When it comes to picking "the one," it's critical that you branch out of your skills. If you both excel at the same things, you won't challenge each other in a way that makes you both, and your business, grow. So if you’re a pretty good designer, search for the one who aced that coding class back in college.

Get it all in writing.

Listen, we all go into partnerships in good faith. But, when pleasure—and more specifically, money—is involved, the aftermath of a failed partnership can be mortifying.

Draft an operating agreement (ideally with the help of a lawyer) that outlines the structure of your mutual partnership. Additionally, create another document that outlines your roles, expectations, core values and goals for the business to ensure that you’re both aligned. Having these in place will help you keep each other accountable.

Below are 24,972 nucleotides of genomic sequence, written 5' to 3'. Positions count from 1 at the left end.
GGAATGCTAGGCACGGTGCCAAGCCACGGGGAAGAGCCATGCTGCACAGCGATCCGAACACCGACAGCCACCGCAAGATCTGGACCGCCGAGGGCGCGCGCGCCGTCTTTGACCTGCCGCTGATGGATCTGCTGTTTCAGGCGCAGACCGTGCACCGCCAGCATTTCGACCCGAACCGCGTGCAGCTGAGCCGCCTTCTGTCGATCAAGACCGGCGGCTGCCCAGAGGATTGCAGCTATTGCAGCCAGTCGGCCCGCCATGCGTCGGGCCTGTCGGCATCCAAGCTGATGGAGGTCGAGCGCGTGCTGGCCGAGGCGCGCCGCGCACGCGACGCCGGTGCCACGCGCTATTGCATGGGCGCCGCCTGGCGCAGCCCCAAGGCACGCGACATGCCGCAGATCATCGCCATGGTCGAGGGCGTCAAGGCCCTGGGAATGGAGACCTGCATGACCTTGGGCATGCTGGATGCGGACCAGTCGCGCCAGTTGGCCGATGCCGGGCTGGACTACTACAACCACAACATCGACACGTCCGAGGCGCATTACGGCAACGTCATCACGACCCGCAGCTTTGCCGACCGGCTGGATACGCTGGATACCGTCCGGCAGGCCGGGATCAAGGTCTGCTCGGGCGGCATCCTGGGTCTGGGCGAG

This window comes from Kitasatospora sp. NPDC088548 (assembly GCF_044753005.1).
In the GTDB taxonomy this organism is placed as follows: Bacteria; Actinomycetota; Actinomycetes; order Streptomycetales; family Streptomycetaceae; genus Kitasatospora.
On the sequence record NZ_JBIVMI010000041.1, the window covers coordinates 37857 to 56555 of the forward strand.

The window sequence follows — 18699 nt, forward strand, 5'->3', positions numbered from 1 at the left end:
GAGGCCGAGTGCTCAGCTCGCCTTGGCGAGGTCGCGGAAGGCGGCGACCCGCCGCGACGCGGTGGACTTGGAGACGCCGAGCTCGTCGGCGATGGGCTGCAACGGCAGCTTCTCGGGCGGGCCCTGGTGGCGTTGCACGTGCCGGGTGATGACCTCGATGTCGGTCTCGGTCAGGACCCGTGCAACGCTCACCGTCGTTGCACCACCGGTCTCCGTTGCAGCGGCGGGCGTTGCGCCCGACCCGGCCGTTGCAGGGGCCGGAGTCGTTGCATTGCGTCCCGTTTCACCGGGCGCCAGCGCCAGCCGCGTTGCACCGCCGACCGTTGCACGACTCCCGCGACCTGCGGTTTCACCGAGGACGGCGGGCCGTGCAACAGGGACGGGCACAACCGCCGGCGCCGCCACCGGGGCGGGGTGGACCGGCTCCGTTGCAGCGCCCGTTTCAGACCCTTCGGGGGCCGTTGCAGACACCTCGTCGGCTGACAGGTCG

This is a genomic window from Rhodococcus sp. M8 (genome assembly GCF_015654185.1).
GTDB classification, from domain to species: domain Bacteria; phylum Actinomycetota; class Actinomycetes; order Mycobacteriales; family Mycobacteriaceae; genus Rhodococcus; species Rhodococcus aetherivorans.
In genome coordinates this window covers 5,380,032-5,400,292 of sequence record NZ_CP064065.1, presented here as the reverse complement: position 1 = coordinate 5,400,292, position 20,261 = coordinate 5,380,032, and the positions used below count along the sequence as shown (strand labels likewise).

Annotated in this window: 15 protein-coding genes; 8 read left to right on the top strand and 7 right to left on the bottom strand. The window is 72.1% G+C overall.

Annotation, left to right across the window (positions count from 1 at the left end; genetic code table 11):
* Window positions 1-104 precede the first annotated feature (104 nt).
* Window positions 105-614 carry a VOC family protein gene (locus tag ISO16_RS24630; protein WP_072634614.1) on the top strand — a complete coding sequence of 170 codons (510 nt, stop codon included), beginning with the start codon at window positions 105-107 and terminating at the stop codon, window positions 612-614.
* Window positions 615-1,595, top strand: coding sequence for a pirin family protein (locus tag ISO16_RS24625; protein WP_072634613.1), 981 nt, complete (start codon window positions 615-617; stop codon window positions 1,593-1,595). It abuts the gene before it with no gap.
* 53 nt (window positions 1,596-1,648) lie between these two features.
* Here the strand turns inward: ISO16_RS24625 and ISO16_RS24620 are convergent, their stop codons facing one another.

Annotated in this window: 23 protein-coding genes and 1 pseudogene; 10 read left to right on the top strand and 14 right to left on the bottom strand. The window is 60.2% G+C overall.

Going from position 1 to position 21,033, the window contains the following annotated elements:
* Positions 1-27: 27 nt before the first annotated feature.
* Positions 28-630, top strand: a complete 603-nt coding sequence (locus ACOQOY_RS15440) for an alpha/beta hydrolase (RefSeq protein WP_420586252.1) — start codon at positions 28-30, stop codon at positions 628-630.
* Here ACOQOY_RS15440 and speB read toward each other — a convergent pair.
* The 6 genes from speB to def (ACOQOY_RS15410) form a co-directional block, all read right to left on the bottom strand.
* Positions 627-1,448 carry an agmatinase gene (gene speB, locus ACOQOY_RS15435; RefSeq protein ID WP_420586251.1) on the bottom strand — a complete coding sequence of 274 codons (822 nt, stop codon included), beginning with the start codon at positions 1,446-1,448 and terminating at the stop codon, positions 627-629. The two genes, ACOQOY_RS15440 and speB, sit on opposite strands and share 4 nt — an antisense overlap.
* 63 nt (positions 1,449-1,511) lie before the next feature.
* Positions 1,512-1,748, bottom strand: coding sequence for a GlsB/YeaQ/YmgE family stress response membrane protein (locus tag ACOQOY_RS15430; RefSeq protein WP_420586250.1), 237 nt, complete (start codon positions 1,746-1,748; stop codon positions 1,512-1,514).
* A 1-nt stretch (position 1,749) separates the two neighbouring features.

Here's where it gets really uncomfortable.

You need to contemplate what could go wrong with your business, and in your relationship. Make sure to come up with a backup plan in case something goes awry in the future. Having a healthy exit strategy in place might be the only way to preserve your friendship once all is said and done. Be aware that people, just like businesses, evolve, and even if you're running a successful company together, your partner might evemtia;;y want to pursue other opportunities. You must have a solid plan to let them go. Or a way out for yourself, if you’re the one exploring.

In the end, the secret to starting a successful business with friends is in being honest and being a good listener. Real, no BS conversations about everything from spreadsheets to dinner dates, are sure to be the most important factor in keeping everything running almost smoothly.